A lack of regulatory standards and federal guidance on kratom’s legality has created a patchwork of laws, production standards, and consumer options.
Now, that gray area is at the heart of a lawsuit filed by a Florida woman’s family in the wake of her death.
The family of Krystal Talavera filed a lawsuit last week in federal court against Grow LLC, a kratom distributor, after Talavera was found dead in her home. At the heart of the lawsuit are a number of citations and references to guidance from the federal government–the issue though, is that many of those footnotes actually contradict available studies and statements from the National Institute on Drug Abuse.
That leaves Talavera’s family, along with other kratom consumers and customers, experiencing the turbulence and risk that comes with the current ‘hands-off’ approach by the federal government.
Talavera was a hospice nurse, who was 39 when she was found unresponsive in her living room in June of 2021. Nearby was an open container of a kratom product called “Space Dust”, the lawsuit alleges, and her death was ruled to be caused by “acute mitragynine intoxication” per the filing. No medical report or toxicology details are included in the lawsuit, nor are there any medical or scientific studies included in the footnotes.
This is where the guidance from federal agencies comes into the picture. Using a variety of publications from the Food and Drug Administration, as well as the Drug Enforcement Administration’s fact sheet on kratom, the lawsuit attempts to paint the picture of a substance that is well known to carry a risk of death. If you follow the links and look at the primary sources, however, there are no scientific or medical claims that match the wording of the lawsuit.
One of the documents cited is an FDA warning on illegally labeled kratom products that are not approved for medical purposes. While the lawsuit specifically mentions “abuse, dependence, addiction, overdose, and death” as serious health risks, the FDA warning pertains to using products with unsubstantiated claims. Per the warning, “using products with unsubstantiated claims may prevent those addicted to opioids from seeking treatments” and thus reliance on those products “may delay their path to recovery and put them at greater risk of addiction, overdose and death.”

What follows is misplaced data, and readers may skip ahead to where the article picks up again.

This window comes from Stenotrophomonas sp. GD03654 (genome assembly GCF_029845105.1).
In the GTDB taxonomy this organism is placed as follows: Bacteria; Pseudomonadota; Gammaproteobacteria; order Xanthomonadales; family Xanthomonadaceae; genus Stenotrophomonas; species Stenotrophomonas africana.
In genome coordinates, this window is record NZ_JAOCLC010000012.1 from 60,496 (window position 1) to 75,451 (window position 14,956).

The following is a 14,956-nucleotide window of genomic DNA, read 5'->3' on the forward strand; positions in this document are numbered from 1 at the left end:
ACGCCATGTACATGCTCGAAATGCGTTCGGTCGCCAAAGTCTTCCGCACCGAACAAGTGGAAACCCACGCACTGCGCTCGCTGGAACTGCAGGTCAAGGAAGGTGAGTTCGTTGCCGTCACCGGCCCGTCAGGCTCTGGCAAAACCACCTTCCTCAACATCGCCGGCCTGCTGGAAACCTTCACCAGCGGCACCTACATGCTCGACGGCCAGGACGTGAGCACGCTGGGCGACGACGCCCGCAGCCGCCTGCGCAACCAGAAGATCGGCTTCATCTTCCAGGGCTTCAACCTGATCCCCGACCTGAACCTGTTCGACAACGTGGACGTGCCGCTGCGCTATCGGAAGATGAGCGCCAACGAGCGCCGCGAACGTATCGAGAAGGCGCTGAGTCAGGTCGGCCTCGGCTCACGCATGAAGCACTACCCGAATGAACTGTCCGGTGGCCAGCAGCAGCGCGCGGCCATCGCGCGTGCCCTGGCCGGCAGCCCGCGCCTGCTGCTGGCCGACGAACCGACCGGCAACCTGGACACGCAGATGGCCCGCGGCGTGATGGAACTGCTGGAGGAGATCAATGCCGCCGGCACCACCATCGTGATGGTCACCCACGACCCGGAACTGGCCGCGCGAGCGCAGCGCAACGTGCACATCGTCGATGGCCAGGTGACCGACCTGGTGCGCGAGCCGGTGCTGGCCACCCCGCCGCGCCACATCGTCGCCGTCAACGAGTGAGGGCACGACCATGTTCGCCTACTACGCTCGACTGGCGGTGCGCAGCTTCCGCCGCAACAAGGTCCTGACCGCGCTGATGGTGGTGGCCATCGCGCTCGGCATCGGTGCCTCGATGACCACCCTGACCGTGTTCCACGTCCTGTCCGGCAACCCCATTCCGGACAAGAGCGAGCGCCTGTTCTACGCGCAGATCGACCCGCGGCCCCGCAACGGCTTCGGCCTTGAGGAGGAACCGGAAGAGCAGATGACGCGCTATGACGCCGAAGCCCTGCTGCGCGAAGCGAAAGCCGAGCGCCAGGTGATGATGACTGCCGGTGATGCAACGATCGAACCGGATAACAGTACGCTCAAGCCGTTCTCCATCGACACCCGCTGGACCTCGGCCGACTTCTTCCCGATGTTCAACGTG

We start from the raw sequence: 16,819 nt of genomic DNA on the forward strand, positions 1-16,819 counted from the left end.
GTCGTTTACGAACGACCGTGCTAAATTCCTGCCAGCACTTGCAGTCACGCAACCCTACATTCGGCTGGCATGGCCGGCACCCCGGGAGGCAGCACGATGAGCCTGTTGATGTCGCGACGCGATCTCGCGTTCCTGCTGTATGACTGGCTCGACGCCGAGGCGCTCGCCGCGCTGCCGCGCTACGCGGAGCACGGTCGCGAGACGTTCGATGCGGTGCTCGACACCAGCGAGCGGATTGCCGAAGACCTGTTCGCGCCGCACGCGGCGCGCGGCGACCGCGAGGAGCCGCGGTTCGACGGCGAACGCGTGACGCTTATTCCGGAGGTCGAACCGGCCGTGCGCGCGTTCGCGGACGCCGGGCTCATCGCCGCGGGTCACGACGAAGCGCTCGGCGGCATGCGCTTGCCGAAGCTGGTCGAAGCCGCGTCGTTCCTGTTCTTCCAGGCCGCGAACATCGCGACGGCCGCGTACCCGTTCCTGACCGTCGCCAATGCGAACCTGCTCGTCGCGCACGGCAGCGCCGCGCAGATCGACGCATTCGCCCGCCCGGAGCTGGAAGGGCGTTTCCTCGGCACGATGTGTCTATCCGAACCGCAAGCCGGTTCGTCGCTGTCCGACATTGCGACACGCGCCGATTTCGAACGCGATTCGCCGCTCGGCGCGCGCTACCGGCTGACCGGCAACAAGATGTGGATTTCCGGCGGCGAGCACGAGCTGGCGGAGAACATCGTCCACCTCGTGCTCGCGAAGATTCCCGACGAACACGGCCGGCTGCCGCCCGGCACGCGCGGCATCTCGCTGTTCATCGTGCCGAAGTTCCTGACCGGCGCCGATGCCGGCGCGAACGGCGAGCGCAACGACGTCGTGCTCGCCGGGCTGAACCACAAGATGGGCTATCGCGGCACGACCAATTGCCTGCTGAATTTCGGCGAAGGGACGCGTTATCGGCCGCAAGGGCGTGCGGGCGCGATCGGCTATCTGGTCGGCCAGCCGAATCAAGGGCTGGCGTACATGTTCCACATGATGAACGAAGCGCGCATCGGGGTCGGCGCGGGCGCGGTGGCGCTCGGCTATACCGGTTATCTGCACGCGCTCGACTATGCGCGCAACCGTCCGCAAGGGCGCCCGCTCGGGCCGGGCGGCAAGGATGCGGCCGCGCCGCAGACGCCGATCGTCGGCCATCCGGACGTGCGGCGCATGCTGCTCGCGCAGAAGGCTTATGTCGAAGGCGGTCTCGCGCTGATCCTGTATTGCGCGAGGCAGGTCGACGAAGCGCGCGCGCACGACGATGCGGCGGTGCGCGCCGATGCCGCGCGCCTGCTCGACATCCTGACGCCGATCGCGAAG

The DEA fact sheet does not list death or overdose as a possible effect or an impact on the body.
So while kratom is not legally allowed to be marketed as a treatment option for specific uses, the documents cited short of claiming that kratom use alone causes those serious health risks. Even the document cited on the next page, a statement from the FDA commissioner, doesn’t go as far as to say that kratom outright can cause death. The statement mentions 36 deaths associated with kratom products, like in the lawsuit, but also mentions reports of kratom being laced with other opioids. The lawsuit does not disclose the full toxicology report from the autopsy.
What is mentioned in the statement, is a call for researchers “to conduct the research that will help us better understand kratom’s risk and benefit profile.” That statement, cited in last week’s lawsuit, is from April of 2018. In the four and a half years since, research has started to emerge about that risk and benefit profile.
In an article published in March of this year, researchers used a number of studies and data sets to dispel specific concerns around the use of kratom. That paper specifically addresses how media reporting and “sensationalized” cases can have adverse effects on the discussion around kratom, both for consumers and lawmakers, but it also goes a step further on the subject of overdose potential.
Both the lawsuit filed by the Talavera family and the FDA warnings allude to kratom affecting the human body the same ways as classical opioids. According to the paper from March, however, studies in animals suggest one key difference.
“In vitro studies reveal that biochemical pathways responsible for the analgesic and sedating effects of kratom do not carry risk of overdose comparable to classical opioids,” reads the report, which was published in the National Library of Medicine. “It is likewise important to keep in mind that while many effects of kratom are mediated by opioid receptors, kratom’s pharmacology indicates additional non-opioid mechanisms of action, including for mitragynine, again underscoring the complexity of the plant and our limited knowledge of its pharmacology.”
The focus of the lawsuit that is backed up by federal guidelines is the language that addresses a potential adulteration of the substance, and questions around the production process of the distributor.
Photos of the products used by Talavera show unlabeled pouches of powder, with letter designations drawn by hand on the pouches as the only form of identification of the substance inside. For many, this is the area where advocates have pushed for government oversight. In places like Colorado, where state law sets forth standards for regulating the kratom industry, consumers are protected by guidelines that set age limits and call for clear identification of ingredients and where the product came from.
That law is backed by NIDA research and guidance, whose kratom fact page calls fatal overdose from kratom alone “extremely rare” and instead points out how harmful contaminants or certain drug interactions can increase the risk of the substance.
“Compared to deaths from other drugs, a very small number of deaths have been linked to kratom products and nearly all cases involved other drugs or contaminants.”